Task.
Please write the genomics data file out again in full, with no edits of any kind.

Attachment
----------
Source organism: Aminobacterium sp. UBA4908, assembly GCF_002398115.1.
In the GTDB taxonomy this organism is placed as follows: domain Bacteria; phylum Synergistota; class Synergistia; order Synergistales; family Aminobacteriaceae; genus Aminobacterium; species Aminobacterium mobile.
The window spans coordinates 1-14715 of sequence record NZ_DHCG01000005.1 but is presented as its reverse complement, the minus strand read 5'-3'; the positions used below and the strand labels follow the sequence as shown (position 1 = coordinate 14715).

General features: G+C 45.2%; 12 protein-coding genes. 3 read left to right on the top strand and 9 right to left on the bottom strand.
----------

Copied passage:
Source organism: Aminobacterium sp. UBA4908, assembly GCF_002398115.1.
In the GTDB taxonomy this organism is placed as follows: domain Bacteria; phylum Synergistota; class Synergistia; order Synergistales; family Aminobacteriaceae; genus Aminobacterium; species Aminobacterium mobile.
The window spans coordinates 1-14715 of sequence record NZ_DHCG01000005.1 but is presented as its reverse complement, the minus strand read 5'-3'; the positions used below and the strand labels follow the sequence as shown (position 1 = coordinate 14715).

General features: G+C 45.2%; 12 protein-coding genes. 3 read left to right on the top strand and 9 right to left on the bottom strand.